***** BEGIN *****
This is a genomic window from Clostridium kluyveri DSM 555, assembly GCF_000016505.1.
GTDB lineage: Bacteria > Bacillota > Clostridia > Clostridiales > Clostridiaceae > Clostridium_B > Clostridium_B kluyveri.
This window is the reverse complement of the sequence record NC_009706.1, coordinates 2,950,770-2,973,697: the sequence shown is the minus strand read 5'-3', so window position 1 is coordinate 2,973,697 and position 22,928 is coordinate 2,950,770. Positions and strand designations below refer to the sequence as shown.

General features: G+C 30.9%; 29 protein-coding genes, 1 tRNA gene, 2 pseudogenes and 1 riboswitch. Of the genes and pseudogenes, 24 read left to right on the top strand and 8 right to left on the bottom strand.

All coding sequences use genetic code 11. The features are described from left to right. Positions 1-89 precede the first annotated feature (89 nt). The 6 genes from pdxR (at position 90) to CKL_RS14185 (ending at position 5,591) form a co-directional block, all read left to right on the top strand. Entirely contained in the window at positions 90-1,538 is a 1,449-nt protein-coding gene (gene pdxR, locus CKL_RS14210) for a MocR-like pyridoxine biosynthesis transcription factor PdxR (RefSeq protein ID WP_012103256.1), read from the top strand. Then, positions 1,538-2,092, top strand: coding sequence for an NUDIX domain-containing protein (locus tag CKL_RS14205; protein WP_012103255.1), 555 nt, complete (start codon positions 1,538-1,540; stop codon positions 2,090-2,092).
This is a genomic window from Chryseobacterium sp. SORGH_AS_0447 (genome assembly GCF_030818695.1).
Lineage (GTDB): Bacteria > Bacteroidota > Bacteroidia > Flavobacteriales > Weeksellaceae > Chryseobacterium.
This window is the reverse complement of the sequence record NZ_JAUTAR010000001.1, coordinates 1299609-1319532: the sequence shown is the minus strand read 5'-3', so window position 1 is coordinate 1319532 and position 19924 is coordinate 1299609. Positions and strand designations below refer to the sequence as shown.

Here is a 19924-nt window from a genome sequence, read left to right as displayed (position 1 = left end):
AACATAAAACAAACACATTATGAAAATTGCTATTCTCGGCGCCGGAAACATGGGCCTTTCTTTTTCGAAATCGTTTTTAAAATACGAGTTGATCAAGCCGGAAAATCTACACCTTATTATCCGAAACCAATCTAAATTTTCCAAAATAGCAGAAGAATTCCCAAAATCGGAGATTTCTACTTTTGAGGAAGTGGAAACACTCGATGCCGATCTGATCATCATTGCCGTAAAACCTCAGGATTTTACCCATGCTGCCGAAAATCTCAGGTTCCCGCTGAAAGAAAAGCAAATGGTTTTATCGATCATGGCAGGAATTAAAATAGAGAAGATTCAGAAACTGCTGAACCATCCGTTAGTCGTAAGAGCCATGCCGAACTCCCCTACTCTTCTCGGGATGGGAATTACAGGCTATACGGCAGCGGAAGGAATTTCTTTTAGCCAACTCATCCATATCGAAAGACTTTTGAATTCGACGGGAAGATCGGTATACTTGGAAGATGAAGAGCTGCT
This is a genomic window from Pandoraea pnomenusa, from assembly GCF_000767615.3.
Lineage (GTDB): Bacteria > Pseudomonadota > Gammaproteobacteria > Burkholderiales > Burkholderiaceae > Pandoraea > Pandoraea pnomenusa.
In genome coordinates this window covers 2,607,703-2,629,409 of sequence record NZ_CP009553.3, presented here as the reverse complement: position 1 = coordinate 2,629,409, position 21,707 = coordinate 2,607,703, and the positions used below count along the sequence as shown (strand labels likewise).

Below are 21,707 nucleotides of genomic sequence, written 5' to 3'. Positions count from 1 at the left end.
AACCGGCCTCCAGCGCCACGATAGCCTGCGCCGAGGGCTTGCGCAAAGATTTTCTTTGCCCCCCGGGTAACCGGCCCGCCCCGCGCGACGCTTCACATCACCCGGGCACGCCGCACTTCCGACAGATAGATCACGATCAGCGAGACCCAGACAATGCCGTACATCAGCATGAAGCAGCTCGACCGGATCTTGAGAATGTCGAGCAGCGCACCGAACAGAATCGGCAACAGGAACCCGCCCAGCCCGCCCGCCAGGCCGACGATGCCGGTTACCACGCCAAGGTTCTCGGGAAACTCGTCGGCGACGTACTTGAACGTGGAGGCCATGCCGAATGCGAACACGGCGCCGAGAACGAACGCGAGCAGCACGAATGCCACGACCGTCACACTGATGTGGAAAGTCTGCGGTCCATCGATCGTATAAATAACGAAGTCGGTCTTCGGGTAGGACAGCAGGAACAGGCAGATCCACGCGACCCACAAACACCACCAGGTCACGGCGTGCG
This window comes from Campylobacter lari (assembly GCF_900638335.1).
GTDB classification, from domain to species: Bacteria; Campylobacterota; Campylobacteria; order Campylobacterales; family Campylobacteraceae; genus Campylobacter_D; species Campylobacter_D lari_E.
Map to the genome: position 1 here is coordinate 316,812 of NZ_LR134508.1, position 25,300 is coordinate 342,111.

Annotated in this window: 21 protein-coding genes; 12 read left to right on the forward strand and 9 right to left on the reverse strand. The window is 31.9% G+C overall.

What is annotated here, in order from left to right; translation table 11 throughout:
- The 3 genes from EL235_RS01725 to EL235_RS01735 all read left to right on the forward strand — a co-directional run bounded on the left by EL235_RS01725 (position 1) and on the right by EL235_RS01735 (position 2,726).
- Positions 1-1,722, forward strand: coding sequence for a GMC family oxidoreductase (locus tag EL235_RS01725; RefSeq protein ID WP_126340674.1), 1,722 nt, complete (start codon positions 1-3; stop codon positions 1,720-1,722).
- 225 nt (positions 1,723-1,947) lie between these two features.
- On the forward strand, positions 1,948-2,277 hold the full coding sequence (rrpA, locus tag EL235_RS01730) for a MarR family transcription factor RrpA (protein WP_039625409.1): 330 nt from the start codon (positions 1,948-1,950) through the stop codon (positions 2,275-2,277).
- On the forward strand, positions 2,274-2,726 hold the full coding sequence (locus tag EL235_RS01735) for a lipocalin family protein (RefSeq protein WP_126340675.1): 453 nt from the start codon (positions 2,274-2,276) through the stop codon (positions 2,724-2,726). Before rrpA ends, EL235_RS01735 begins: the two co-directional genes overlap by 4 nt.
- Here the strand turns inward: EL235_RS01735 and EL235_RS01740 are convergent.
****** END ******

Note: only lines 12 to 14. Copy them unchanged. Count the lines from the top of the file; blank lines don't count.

Lineage (GTDB): Bacteria > Pseudomonadota > Gammaproteobacteria > Burkholderiales > Burkholderiaceae > Pandoraea > Pandoraea pnomenusa.
In genome coordinates this window covers 2,607,703-2,629,409 of sequence record NZ_CP009553.3, presented here as the reverse complement: position 1 = coordinate 2,629,409, position 21,707 = coordinate 2,607,703, and the positions used below count along the sequence as shown (strand labels likewise).

Below are 21,707 nucleotides of genomic sequence, written 5' to 3'. Positions count from 1 at the left end.